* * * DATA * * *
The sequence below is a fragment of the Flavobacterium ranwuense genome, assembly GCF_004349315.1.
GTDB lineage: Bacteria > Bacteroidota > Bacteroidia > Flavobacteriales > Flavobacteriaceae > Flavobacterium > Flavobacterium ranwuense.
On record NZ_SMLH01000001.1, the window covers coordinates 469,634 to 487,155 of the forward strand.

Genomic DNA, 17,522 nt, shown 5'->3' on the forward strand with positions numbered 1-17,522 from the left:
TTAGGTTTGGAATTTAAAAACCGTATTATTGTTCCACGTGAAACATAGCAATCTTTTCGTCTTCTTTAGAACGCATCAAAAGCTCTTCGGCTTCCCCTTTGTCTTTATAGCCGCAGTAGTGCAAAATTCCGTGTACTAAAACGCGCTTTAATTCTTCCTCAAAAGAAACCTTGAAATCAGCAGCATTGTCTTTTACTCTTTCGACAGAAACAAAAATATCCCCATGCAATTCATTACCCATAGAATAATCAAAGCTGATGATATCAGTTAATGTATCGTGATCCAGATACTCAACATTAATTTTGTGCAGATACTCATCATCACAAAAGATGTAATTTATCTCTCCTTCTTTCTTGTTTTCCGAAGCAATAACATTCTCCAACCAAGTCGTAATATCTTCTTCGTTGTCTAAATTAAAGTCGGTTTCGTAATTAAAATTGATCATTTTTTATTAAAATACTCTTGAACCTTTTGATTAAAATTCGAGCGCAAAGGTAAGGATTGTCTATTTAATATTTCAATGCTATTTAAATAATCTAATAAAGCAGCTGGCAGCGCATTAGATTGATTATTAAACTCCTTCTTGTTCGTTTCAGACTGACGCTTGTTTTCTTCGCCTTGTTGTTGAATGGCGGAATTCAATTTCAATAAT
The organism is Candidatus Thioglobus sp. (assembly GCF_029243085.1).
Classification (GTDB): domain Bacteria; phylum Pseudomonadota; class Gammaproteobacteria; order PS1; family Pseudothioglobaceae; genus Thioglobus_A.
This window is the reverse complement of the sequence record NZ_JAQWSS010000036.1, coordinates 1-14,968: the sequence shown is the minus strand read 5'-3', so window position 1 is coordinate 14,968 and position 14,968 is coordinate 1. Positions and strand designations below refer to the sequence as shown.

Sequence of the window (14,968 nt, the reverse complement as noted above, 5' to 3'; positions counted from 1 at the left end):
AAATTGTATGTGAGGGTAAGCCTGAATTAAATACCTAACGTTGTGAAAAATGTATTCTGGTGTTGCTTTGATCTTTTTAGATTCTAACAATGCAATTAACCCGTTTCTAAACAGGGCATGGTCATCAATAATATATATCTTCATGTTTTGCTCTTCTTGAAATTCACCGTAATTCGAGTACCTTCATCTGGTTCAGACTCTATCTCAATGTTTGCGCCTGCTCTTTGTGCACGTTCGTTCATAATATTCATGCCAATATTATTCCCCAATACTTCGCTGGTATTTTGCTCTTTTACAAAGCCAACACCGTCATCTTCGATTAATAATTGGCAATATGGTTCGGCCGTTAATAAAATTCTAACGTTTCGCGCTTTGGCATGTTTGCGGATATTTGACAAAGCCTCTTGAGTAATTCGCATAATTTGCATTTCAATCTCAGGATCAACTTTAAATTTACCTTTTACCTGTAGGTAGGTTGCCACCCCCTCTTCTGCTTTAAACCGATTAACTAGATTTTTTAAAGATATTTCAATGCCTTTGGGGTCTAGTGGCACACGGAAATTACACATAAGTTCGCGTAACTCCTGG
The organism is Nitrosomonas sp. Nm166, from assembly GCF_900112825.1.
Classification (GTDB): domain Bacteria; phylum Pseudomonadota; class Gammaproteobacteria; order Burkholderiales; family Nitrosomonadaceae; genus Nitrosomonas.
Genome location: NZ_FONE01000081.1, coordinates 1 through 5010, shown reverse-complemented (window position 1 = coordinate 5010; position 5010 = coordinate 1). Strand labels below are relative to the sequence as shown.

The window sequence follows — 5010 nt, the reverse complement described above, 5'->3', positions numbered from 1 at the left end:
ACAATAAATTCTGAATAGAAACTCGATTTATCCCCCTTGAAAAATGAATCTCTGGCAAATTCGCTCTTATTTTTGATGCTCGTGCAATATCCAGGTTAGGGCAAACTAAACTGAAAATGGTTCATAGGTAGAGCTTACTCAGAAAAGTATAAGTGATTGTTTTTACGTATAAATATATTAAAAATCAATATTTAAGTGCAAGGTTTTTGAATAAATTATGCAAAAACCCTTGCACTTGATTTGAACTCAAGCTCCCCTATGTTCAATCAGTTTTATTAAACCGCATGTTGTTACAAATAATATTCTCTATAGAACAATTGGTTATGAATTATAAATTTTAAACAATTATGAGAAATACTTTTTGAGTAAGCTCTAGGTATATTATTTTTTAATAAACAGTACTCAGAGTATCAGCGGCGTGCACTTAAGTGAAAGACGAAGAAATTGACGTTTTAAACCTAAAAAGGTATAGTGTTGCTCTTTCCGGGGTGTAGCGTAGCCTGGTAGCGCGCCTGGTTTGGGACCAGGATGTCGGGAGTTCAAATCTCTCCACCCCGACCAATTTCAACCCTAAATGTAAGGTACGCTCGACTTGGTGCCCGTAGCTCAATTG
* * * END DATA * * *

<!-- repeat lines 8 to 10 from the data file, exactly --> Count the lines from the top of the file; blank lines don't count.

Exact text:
This window is the reverse complement of the sequence record NZ_JAQWSS010000036.1, coordinates 1-14,968: the sequence shown is the minus strand read 5'-3', so window position 1 is coordinate 14,968 and position 14,968 is coordinate 1. Positions and strand designations below refer to the sequence as shown.

Sequence of the window (14,968 nt, the reverse complement as noted above, 5' to 3'; positions counted from 1 at the left end):
AAATTGTATGTGAGGGTAAGCCTGAATTAAATACCTAACGTTGTGAAAAATGTATTCTGGTGTTGCTTTGATCTTTTTAGATTCTAACAATGCAATTAACCCGTTTCTAAACAGGGCATGGTCATCAATAATATATATCTTCATGTTTTGCTCTTCTTGAAATTCACCGTAATTCGAGTACCTTCATCTGGTTCAGACTCTATCTCAATGTTTGCGCCTGCTCTTTGTGCACGTTCGTTCATAATATTCATGCCAATATTATTCCCCAATACTTCGCTGGTATTTTGCTCTTTTACAAAGCCAACACCGTCATCTTCGATTAATAATTGGCAATATGGTTCGGCCGTTAATAAAATTCTAACGTTTCGCGCTTTGGCATGTTTGCGGATATTTGACAAAGCCTCTTGAGTAATTCGCATAATTTGCATTTCAATCTCAGGATCAACTTTAAATTTACCTTTTACCTGTAGGTAGGTTGCCACCCCCTCTTCTGCTTTAAACCGATTAACTAGATTTTTTAAAGATATTTCAATGCCTTTGGGGTCTAGTGGCACACGGAAATTACACATAAGTTCGCGTAACTCCTGG